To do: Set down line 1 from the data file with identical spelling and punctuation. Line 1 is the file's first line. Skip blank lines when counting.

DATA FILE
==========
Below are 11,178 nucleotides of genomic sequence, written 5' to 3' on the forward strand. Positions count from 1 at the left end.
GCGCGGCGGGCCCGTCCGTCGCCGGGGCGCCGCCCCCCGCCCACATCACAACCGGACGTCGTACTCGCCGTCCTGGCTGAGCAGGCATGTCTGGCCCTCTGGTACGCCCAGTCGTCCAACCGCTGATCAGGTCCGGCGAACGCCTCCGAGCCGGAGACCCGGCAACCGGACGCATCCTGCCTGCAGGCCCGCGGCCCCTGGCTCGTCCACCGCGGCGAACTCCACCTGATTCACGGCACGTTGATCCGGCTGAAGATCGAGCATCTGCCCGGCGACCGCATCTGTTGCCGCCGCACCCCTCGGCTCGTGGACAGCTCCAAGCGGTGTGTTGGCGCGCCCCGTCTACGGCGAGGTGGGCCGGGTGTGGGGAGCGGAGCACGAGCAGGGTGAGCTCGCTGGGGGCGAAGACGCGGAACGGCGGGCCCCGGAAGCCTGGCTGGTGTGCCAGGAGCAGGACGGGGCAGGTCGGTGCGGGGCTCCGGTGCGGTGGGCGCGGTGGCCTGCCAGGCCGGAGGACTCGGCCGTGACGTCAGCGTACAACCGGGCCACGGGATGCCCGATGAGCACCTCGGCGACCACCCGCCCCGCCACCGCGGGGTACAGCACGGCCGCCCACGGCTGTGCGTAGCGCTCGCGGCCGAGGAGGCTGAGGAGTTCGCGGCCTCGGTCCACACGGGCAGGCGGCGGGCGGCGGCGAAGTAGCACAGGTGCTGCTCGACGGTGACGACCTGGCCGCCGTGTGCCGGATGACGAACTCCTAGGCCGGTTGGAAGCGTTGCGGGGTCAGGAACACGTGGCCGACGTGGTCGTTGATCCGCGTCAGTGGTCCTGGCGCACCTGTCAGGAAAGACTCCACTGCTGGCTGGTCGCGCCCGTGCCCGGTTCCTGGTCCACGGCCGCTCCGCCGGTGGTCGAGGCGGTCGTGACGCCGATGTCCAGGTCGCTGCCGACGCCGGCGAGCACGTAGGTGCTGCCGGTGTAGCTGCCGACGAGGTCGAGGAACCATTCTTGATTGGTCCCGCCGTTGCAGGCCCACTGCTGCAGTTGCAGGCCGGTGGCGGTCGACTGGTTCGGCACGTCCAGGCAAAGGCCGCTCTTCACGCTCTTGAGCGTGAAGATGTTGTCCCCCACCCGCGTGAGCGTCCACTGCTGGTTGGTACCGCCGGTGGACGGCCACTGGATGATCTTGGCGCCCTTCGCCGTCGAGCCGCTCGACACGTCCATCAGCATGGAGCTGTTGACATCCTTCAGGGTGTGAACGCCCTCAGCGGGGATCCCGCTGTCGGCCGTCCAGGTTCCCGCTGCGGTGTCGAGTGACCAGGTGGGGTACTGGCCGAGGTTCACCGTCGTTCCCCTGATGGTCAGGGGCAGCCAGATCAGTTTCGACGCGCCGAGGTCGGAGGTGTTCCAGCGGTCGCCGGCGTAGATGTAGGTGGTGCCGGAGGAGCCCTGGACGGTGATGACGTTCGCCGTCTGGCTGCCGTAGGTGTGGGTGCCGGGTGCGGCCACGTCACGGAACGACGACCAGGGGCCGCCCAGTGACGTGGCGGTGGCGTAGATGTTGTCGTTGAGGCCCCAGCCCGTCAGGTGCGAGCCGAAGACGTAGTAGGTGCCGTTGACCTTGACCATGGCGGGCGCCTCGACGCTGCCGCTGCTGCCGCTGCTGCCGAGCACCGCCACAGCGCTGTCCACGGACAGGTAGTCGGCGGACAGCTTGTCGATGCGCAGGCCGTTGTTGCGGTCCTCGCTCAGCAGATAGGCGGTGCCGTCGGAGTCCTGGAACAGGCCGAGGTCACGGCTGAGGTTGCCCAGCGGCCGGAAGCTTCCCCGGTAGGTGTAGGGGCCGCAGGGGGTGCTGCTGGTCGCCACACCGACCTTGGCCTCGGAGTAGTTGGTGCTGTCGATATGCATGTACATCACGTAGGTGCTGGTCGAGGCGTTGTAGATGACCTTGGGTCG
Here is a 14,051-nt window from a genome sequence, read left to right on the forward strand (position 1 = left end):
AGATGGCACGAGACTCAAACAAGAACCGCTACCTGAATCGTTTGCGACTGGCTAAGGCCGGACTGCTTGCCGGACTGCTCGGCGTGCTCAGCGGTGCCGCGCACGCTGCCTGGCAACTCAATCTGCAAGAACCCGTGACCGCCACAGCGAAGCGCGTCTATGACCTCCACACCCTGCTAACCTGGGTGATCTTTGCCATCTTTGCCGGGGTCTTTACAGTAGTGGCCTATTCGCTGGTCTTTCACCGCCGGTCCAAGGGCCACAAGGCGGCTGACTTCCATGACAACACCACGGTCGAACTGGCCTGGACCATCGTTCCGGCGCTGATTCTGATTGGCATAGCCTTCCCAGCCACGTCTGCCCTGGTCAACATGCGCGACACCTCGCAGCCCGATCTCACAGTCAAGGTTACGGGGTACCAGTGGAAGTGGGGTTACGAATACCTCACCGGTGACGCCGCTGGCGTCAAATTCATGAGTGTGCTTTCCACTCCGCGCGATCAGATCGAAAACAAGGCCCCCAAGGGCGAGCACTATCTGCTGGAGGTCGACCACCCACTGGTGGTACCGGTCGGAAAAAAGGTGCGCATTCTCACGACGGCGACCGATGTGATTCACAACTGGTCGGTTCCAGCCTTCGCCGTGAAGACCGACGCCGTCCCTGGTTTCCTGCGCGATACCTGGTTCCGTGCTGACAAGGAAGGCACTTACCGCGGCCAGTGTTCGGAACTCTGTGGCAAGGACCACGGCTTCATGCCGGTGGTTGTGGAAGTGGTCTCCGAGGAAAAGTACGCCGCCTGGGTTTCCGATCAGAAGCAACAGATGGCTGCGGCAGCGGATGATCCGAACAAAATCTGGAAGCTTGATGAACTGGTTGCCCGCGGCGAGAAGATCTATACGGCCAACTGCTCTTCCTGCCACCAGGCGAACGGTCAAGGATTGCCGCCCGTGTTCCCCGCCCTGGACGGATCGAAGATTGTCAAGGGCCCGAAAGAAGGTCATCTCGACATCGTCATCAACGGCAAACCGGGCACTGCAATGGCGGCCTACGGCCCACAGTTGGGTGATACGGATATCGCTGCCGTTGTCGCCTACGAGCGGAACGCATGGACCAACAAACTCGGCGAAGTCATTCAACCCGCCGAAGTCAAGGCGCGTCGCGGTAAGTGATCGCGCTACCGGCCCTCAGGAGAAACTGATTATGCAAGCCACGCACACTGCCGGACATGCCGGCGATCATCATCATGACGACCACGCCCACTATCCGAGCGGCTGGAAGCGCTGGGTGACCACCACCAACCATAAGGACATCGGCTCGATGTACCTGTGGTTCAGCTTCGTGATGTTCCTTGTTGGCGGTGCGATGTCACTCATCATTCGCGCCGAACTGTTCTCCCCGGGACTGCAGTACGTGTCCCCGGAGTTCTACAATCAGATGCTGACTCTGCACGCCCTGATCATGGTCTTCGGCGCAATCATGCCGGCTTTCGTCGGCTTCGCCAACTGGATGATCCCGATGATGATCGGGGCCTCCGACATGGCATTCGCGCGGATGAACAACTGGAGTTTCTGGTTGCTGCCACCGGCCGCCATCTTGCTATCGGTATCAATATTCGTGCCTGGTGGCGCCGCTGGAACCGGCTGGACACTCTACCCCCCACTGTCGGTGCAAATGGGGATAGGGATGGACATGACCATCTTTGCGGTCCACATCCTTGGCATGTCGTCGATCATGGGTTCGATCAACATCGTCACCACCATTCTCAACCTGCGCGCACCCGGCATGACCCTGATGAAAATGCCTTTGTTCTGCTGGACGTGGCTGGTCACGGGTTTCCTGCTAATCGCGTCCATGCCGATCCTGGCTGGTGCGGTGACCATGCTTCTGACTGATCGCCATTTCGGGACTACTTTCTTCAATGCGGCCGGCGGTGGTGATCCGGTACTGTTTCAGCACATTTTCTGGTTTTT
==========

Below are 11,178 nucleotides of genomic sequence, written 5' to 3' on the forward strand. Positions count from 1 at the left end.